Professionals try to step into the shoes of their co-workers and clients on different levels - cognitive and emotional. They do it because they put the importance of working hand in hand above the selfish pride and individual achievement.
Professionals exchange information, support each other and helps the team aim at the same goal. A good example is the relationship between an engineer and QA specialist - it is unprofessional to send code to QA when you are aware of existing bugs. When it happens, you violate the elementary principle of "Do No Harm”. Professional developers do not treat QA team as bug detectors.
You can rely on professional programmers - when they say they are going to do something, they actually mean it. There is no space for wishful thinking. Professionals communicate effectively via the language of commitment: Say. Mean. Do. They avoid impersonal statements: need/should, hope/wish etc. They avoid promising to try if they cannot keep it. The promise of try gives a message that something will be done, that you have some new plan of action. However, if you fail in your attempt - it will send a message of disappointment - it will be a failure. The insincere promise to "try" is a lie.
Don't be afraid of saying “no”. You know that something is not possible to achieve, you know that you will not be able to finish something within the timeframe? Don’t hide it. Say it. "No, we can't make it. We need more time." instead of "Yes, we'll do what you need."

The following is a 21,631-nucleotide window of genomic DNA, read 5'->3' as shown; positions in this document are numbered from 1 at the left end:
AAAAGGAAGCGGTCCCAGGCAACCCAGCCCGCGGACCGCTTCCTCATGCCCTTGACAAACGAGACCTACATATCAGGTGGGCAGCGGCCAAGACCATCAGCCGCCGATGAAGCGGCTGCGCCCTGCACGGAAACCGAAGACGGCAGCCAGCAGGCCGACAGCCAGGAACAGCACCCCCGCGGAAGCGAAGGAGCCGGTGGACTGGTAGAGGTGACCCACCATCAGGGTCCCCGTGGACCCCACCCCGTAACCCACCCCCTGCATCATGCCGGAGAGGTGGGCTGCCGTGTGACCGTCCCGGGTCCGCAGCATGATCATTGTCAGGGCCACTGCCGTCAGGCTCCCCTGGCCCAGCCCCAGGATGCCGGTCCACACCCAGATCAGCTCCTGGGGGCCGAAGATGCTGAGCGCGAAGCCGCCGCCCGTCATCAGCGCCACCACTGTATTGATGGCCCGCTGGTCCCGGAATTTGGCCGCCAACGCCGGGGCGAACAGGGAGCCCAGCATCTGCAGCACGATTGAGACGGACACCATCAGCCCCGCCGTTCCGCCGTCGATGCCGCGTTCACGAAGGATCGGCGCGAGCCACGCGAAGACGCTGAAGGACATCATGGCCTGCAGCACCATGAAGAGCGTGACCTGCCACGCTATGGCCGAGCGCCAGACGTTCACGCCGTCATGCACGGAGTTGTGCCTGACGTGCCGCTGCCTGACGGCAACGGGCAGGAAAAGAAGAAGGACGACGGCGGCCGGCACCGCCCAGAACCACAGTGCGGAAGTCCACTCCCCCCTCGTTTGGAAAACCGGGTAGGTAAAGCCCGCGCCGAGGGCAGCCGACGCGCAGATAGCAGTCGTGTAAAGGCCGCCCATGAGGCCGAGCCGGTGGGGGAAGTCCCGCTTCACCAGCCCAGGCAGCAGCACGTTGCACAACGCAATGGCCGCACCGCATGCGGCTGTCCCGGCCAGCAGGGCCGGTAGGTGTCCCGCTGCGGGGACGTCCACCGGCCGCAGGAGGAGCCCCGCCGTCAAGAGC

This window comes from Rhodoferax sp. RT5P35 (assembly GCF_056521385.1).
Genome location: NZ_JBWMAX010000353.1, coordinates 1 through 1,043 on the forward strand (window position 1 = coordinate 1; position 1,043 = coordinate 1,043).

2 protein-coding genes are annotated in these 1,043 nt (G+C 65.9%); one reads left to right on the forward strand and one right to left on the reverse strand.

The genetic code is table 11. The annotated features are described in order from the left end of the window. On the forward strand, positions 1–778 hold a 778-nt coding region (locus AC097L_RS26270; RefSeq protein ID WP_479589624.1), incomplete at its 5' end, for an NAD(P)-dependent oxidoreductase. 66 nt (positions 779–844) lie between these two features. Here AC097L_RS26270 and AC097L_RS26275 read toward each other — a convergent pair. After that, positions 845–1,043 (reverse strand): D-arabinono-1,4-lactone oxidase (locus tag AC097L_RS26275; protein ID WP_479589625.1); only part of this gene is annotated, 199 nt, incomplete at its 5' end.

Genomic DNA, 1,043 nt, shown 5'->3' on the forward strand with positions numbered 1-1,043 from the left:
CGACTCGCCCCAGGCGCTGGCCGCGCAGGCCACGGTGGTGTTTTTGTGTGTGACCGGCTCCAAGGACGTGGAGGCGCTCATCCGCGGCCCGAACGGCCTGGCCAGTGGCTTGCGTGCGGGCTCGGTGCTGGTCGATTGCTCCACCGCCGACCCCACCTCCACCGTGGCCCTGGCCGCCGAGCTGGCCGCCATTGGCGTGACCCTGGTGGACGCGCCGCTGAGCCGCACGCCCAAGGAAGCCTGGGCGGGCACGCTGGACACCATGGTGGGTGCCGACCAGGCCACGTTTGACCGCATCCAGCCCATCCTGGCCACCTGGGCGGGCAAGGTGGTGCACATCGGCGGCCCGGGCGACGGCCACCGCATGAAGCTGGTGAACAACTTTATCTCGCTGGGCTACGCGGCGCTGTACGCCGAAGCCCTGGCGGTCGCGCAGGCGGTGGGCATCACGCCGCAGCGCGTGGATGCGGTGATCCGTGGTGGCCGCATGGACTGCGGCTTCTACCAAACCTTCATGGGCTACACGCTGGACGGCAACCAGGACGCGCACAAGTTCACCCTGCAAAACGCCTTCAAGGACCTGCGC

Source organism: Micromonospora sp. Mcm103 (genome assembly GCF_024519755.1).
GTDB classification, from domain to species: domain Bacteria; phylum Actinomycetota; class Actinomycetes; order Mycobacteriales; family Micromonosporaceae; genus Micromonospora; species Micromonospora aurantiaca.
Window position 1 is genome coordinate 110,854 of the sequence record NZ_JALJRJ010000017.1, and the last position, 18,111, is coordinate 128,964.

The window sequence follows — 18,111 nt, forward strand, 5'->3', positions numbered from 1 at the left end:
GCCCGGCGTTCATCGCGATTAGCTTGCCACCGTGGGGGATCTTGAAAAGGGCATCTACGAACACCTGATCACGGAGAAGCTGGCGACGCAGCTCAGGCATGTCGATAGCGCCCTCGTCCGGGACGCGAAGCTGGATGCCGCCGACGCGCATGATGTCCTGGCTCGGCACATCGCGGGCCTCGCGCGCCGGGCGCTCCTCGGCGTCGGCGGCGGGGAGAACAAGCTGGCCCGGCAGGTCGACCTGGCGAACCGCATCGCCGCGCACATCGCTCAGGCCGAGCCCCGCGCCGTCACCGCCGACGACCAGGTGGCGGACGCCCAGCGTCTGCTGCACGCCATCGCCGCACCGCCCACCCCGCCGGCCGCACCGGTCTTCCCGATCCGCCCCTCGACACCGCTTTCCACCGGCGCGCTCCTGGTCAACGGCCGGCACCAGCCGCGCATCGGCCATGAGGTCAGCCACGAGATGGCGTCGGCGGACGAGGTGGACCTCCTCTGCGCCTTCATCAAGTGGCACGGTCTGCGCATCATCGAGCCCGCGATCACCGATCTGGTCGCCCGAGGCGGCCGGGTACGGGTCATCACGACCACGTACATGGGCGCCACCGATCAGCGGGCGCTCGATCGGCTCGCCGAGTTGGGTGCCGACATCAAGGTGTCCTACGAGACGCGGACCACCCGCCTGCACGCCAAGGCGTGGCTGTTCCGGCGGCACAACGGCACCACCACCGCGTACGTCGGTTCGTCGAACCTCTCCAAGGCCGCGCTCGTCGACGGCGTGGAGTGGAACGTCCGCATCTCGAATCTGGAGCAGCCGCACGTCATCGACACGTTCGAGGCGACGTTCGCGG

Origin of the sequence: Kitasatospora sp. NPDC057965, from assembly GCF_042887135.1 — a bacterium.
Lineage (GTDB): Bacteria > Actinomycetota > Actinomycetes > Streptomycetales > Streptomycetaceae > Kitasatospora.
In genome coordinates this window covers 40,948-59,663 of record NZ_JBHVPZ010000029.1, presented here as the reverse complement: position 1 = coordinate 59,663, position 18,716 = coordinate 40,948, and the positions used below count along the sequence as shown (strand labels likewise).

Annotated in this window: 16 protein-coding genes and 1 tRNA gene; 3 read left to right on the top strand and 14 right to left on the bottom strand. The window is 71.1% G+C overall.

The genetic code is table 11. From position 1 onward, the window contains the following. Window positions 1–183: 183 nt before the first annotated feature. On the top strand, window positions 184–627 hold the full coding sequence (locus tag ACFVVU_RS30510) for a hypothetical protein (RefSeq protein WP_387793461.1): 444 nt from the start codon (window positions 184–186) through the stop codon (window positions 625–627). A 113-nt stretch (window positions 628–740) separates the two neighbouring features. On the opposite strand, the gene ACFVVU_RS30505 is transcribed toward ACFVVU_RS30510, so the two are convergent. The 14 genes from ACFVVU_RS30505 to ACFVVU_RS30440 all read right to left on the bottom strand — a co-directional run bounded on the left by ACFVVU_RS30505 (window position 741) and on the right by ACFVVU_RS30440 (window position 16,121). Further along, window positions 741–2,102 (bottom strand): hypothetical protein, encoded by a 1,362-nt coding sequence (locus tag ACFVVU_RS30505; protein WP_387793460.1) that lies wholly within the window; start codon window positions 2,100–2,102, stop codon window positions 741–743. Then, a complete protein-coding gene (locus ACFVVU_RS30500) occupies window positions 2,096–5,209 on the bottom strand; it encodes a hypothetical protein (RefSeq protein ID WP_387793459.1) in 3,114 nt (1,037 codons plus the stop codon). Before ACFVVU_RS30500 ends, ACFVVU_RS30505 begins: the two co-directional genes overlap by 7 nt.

Practice and habits allow us to create patterns of the most effective work. Don’t give up important steps as you are chasing the deadline. Be disciplined. If you have previously committed yourself to maintaining certain standards - don't abandon them.
Professionals also know the importance of meetings, and if they know that they are not necessary, they can resign from them. The programmers should choose carefully what kind of appointments they will spend their time at and politely decline these which will not benefit the project. It is important that you always know the purpose and agenda of the meeting - this will make it much easier to facilitate your attendance. Your time is money, remember.
Professionals know very well how much effort it takes to constantly improve. They know that programming is like a muscle and if untrained it can fade away. Just as a musician constantly exercises his fingers by playing an instrument, the programmer should undertake various activities to maintain and develop their coding skills.